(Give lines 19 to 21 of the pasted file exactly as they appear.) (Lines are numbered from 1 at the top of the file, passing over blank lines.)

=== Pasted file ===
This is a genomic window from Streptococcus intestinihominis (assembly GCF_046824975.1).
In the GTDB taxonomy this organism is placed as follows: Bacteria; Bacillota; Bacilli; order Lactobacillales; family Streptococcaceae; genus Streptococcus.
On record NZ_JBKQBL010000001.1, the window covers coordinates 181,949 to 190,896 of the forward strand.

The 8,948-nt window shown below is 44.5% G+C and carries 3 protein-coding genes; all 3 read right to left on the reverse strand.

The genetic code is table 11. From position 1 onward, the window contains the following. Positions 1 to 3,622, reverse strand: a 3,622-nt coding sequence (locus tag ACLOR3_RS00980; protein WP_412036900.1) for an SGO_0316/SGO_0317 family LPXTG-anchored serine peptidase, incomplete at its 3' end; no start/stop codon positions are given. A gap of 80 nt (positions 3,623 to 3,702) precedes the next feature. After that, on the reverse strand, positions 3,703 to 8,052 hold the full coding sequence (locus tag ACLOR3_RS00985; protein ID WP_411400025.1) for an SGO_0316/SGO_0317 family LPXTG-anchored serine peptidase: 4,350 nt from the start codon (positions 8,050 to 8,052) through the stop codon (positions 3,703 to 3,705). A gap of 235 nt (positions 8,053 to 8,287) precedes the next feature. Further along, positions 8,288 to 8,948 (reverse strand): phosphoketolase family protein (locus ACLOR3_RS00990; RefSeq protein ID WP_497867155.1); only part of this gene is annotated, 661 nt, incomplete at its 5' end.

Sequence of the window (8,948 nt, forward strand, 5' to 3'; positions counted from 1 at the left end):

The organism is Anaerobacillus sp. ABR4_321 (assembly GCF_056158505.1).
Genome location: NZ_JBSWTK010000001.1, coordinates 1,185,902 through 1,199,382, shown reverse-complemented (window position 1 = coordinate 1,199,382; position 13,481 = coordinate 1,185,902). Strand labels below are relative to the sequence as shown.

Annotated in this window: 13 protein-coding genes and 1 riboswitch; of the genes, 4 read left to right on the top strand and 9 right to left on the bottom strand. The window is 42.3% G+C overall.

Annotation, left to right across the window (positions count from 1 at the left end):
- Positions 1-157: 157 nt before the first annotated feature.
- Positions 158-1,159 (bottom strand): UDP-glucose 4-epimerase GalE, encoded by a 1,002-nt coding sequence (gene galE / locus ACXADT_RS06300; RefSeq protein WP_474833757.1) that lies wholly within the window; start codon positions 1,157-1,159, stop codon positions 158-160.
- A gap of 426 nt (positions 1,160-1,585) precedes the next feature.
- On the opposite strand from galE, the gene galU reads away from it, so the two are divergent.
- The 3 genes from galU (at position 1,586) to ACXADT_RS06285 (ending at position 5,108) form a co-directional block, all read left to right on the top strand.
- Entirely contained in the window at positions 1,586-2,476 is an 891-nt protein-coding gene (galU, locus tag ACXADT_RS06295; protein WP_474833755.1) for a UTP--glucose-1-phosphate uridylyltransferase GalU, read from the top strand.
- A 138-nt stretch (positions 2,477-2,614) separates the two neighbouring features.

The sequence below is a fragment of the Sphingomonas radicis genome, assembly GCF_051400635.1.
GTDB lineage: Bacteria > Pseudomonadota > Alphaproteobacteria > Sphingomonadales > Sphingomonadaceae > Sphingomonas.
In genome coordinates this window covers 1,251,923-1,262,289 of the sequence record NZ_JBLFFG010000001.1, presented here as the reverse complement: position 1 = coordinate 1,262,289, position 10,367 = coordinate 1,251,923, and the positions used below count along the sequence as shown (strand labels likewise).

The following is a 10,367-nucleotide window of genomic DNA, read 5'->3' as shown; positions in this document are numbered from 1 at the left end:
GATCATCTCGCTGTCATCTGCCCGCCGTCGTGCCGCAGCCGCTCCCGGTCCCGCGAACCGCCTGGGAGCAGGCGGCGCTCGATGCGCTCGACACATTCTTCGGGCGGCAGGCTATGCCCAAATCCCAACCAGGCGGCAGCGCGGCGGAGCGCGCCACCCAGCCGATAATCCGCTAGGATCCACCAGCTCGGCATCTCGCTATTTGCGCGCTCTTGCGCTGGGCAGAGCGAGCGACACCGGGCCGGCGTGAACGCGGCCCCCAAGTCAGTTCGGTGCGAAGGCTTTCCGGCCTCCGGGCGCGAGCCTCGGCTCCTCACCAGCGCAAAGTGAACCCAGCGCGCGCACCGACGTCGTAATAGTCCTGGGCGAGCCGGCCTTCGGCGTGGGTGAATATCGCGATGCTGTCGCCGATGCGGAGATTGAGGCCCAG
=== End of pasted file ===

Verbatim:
GTDB lineage: Bacteria > Pseudomonadota > Alphaproteobacteria > Sphingomonadales > Sphingomonadaceae > Sphingomonas.
In genome coordinates this window covers 1,251,923-1,262,289 of the sequence record NZ_JBLFFG010000001.1, presented here as the reverse complement: position 1 = coordinate 1,262,289, position 10,367 = coordinate 1,251,923, and the positions used below count along the sequence as shown (strand labels likewise).

The following is a 10,367-nucleotide window of genomic DNA, read 5'->3' as shown; positions in this document are numbered from 1 at the left end: